Elitism cannot exist without an imposed sense of inferiority and superiority. I was constantly challenged to assimilate to it while being reminded day and day again that I would never belong. I felt as though assimilating to this elitist way of being involved admitting that my own ways were subpar. Throughout my first year of Cornell, struggling with this elitism taught me a valuable lesson; inclusion doesn’t mean anything if it isn’t followed by a dismantling of the structures of power that keep phenomena like academic elitism alive. It isn’t enough to open the doors of an institution to minority communities while keeping everything within that institution structured in the same ways that attributed to keeping them out for so long. This surface-level inclusion only benefits the institution, as it now gives them a diverse student body to report on while paying little attention to how these students are rapidly falling to the bottom of the existing power hierarchy that constructs most if not every interaction. It is nearly impossible to blossom in an environment that reproduces the same hierarchies it claims to disentangle.

Academic elitism is affirmed by students, professors, employers, and academic journals every time someone is asked to change the way they speak, their intonation, their body language, the way they dress, their desires, priorities, and passions. Through inclusion efforts, many high-level academic institutions have opened their halls to an increasing number of minority and low-income students. However, the elitism that holds these institutions together requires these students to leave their identities at the door and emulate their more privileged peers. Academic elitism isn’t just a harmless set of norms that keep academic culture consistent. It is not an inherent part of knowledge, academic integrity, scientific methods, and research. Its presence requires breaking down and stripping away various valuable ways of knowing, being, and experiencing that underprivileged students offer academia.  Inclusion efforts in academic institutions will remain superficial unless the culture within these spaces is molded to value the voices that all individuals bring. We need classrooms filled with words, phrases, and ideas from every corner of experience and knowledge. To do this we must hold humility, empathy, connection, and a willingness to grow. For my privileged peers; listen, validate, and be humble supporters to the ideas and brilliance of minority students. For my fellow immigrant, black, brown, queer, differently-abled, low-income minority students; know your worth, resist that which makes you feel less, and build on that which makes you feel unstoppable.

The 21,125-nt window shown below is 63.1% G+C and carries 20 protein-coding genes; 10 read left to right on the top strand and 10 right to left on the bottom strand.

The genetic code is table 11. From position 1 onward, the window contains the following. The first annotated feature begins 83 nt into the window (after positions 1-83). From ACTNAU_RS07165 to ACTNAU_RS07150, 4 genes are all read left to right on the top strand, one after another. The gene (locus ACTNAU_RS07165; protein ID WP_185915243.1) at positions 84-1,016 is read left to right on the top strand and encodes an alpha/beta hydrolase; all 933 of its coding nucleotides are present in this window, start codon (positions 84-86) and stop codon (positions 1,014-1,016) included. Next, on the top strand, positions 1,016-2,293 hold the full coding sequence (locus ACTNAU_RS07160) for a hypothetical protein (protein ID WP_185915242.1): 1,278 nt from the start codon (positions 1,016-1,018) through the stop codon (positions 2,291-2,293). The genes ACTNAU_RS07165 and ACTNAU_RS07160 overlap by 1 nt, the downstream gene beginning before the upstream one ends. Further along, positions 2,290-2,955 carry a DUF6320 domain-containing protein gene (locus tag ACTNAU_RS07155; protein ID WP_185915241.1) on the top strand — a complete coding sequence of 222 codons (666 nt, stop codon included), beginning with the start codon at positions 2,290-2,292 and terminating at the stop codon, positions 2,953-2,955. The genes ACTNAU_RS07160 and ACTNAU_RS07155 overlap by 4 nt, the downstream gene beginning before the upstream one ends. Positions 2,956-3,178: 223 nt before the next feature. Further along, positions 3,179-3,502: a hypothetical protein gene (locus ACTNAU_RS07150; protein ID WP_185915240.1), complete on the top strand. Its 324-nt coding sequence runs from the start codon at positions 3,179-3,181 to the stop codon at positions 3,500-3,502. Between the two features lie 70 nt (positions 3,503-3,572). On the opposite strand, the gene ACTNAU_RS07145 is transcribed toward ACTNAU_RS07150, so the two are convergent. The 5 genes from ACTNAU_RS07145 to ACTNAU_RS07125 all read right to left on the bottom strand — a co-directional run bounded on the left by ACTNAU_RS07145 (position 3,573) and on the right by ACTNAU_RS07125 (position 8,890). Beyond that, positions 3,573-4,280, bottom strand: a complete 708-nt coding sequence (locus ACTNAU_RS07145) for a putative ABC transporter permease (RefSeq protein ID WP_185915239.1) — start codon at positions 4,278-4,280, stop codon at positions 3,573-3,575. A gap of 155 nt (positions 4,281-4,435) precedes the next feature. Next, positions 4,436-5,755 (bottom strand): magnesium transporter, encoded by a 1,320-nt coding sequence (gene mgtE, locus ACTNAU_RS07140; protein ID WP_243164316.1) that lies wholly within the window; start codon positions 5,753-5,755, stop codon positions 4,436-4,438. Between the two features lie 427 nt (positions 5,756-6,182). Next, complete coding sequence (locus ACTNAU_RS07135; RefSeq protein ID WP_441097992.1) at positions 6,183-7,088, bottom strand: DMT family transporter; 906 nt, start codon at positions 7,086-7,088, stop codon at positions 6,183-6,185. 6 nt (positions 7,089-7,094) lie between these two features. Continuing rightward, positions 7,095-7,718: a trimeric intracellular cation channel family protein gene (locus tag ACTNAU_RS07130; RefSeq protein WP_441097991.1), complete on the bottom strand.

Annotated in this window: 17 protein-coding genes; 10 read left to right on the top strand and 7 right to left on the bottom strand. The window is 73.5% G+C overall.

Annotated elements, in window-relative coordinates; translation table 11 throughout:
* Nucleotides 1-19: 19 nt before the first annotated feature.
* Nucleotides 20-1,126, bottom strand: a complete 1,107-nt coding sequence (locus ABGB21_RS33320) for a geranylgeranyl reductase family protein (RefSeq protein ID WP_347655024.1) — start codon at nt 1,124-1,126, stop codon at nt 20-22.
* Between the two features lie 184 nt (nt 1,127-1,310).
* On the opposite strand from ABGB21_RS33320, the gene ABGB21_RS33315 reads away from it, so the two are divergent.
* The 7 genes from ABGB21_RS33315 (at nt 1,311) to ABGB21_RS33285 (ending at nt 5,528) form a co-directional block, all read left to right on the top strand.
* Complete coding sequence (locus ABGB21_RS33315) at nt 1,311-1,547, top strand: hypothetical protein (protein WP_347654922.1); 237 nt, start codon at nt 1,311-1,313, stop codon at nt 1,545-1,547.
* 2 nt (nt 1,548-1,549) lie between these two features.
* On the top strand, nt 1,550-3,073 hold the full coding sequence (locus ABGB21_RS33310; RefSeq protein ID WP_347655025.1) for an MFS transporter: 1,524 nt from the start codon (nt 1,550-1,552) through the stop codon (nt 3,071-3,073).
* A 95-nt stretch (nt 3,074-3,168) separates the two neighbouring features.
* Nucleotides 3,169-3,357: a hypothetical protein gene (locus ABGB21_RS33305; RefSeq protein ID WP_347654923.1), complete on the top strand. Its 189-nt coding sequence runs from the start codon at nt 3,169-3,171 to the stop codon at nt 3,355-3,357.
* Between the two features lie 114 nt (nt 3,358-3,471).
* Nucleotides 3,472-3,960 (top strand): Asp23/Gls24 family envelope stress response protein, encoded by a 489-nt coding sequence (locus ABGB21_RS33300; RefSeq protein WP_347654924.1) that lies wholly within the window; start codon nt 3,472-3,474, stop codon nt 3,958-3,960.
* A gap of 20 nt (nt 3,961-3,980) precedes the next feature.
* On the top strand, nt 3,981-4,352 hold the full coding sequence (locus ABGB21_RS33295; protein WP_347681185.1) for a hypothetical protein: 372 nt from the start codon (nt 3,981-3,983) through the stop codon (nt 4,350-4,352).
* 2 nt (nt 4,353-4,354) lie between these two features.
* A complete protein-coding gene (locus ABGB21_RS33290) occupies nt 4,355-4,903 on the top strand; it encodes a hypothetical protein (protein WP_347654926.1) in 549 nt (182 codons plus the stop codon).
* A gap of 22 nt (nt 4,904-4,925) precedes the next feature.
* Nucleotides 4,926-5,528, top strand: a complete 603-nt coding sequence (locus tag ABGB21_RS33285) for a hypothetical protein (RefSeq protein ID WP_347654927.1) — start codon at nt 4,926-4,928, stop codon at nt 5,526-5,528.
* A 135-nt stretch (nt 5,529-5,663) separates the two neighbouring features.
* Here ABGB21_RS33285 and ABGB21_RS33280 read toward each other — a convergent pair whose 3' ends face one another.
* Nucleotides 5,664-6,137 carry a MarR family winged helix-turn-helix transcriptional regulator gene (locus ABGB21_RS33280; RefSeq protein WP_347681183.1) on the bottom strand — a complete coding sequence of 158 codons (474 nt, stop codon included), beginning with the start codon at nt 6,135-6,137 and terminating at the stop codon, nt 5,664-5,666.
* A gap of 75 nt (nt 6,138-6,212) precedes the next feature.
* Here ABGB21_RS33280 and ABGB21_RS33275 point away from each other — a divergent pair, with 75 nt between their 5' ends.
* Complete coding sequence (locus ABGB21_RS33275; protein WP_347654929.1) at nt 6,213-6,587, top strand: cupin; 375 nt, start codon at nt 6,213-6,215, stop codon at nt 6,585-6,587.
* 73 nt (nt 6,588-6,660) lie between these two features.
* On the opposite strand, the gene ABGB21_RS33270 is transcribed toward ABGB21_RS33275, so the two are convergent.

Photos by Marilu Lopez Fretts